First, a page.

|TAICHER, G - Echo Medical Systems
|KOVNER, I - Echo Medical Systems
Submitted to: Poultry Science
Publication Type: Peer Reviewed Journal
Publication Acceptance Date: 2/11/2011
Publication Date: 8/1/2011
Citation: Mitchell, A.D., Rosebrough, R.W., Taicher, G.Z., Kovner, I. 2011. In vivo measurement of body composition of chickens using quantitative magnetic resonance (QMR)and dual x-ray absorptiometry (DXA). Poultry Science. 90:1712-1719.
Interpretive Summary: During studies of the growth of broiler chickens it is important to be able to accurately assess changes in body composition. Body composition analysis results can be used to monitor and evaluate growth patterns, genetic improvement, dietary treatments, progression of chronic disease, and efficacy of medical interventions. QMR is a nuclear magnetic resonance based method for measuring the fat, lean and water content of the total body of the live animal. The purpose of this study was to evaluate the use of QMR for measuring the body composition of chickens while comparing QMR results to those obtained by dual X-ray absorptiometry (DXA) and chemical analysis. It was found that QMR is a quick and convenient method for measurement of body composition broiler chickens. Without the use of anesthesia, the birds can be measured as frequently as needed without affecting growth. After both were calibrated against chemical analysis, there was good agreement between QMR and DXA for measuring fat, lean, and water content.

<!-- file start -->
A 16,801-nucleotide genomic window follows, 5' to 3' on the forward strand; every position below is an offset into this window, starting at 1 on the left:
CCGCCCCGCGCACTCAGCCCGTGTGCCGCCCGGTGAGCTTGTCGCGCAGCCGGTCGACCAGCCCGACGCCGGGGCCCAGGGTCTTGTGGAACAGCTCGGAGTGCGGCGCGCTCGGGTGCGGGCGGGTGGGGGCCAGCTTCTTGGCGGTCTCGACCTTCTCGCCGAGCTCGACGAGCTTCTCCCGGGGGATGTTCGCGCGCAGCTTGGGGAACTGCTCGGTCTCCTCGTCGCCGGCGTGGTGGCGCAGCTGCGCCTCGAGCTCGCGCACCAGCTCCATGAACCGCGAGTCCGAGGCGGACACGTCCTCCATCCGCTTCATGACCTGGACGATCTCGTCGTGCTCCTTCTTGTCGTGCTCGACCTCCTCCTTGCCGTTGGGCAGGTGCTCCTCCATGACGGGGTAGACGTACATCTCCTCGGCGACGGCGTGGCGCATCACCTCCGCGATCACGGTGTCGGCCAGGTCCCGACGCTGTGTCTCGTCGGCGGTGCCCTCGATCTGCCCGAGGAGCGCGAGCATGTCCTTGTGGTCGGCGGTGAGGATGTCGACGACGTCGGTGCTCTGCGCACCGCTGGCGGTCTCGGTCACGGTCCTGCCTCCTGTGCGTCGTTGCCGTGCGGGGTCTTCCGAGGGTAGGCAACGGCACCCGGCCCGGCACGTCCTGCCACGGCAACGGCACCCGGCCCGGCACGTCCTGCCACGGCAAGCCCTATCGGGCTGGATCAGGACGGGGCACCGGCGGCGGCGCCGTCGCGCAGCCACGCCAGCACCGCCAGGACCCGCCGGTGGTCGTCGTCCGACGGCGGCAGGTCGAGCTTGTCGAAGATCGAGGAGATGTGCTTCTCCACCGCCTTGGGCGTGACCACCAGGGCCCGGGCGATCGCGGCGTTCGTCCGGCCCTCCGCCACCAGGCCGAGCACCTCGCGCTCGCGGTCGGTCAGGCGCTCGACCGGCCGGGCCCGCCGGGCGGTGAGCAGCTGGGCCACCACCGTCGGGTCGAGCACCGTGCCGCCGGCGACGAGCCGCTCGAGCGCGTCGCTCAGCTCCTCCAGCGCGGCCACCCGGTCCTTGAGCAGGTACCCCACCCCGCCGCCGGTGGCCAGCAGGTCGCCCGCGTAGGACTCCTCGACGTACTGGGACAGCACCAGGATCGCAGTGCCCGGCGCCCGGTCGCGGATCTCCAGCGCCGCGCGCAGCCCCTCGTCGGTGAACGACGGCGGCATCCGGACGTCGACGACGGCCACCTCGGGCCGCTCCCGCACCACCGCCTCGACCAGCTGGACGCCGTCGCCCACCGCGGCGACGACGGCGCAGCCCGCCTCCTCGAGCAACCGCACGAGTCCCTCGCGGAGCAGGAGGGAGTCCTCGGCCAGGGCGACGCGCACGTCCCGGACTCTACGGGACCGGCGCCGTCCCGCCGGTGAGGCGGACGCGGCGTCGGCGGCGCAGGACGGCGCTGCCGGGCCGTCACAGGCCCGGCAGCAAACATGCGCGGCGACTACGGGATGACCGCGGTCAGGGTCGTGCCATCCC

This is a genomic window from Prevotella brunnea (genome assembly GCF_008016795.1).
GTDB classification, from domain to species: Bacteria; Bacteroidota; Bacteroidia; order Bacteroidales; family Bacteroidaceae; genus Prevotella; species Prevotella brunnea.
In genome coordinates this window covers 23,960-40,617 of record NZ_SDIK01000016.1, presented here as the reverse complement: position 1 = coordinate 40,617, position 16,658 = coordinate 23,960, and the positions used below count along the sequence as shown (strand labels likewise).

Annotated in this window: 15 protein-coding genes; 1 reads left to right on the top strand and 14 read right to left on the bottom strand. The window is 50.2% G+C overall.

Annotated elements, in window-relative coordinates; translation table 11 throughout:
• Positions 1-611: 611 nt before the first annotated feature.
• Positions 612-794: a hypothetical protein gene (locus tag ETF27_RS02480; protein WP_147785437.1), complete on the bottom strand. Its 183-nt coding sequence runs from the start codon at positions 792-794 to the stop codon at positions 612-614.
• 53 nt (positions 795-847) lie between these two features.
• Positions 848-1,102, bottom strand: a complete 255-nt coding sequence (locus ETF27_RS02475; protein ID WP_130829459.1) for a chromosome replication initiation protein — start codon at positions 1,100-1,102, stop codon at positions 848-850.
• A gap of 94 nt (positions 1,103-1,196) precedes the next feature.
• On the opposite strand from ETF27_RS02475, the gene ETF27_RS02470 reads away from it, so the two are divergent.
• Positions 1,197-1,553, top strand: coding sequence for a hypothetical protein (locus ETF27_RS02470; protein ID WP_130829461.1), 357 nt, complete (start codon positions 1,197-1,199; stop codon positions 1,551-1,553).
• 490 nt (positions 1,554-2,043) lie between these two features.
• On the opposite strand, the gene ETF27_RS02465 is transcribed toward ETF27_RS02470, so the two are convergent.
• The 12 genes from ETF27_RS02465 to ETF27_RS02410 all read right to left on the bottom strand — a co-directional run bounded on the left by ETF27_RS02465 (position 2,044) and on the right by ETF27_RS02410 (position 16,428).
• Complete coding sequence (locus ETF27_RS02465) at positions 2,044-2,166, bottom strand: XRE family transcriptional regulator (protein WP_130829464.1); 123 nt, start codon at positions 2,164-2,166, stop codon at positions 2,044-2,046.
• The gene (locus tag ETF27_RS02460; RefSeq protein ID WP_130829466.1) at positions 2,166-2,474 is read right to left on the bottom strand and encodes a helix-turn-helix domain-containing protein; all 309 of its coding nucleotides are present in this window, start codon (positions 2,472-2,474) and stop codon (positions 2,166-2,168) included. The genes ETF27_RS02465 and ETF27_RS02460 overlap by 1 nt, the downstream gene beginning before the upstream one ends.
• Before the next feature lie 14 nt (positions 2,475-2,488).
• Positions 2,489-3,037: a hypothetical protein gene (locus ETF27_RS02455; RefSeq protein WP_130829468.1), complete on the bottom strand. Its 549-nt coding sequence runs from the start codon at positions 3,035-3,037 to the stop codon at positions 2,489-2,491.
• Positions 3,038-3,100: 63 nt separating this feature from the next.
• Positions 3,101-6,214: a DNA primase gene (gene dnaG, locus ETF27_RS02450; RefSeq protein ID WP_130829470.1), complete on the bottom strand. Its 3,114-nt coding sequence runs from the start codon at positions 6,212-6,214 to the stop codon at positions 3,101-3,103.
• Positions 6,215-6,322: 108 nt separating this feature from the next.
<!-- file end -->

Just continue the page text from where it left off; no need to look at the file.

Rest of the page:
Technical Abstract: QMR is a nuclear magnetic resonance based method for measuring the fat, lean and water content of the total body of the live animal. The purpose of this study was to evaluate the use of QMR for measuring the body composition of chickens while comparing QMR results to those obtained by dual X-ray absorptiometry (DXA) and chemical analysis (CA). A total of 191 birds, were scanned live (non-anesthetized) by QMR, killed, and then scanned by DXA. The birds were Ross 708 broiler chickens and ranged in weight from 786 to 3130 g. In addition, 48 of the carcasses were chemically analyzed for total body lipid, water and ash content. Compared to CA, QMR underestimated the percentage of total body fat by 34% while DXA overestimated the percentage of fat by 50% (10.35±3.35 by CA vs. 6.73±3.90 by QMR and 15.55±4.01 by DXA, P<0.05). Both QMR and DXA measurements of percentage total body fat were highly correlated with the CA measurement (R2= 0.94 and 0.68, respectively). Both QMR and DXA estimates of total body water were close to the CA measurement (1166±277g by CA vs. 1214±279g by QMR and 1217±255g by DXA, P>0.05), with R2 values of 0.90 and 0.91, respectively. Based on regression analysis, when prediction equations were applied to the entire group of birds, the QMR and DXA measurements of total body water and total body lean mass were in good agreement, with no significant difference (1125±244g vs. 1135±246g and 1377±3116g vs. 1403±309g, respectively, P>0.05) and highly correlated (R2=0.97 for both). Likewise, the QMR measurement of total body fat agreed closely to that measured by DXA (164±48g vs. 167±47g, respectively) and was highly correlated (R2=0.72). In conclusion, the results of this study demonstrate that with proper calibration, both QMR and DXA can provide accurate measurements of the body composition of chickens. The major advantage of the QMR method is that no anesthesia is required, thus facilitating the ease of measurement and, as well as, repeated measurements.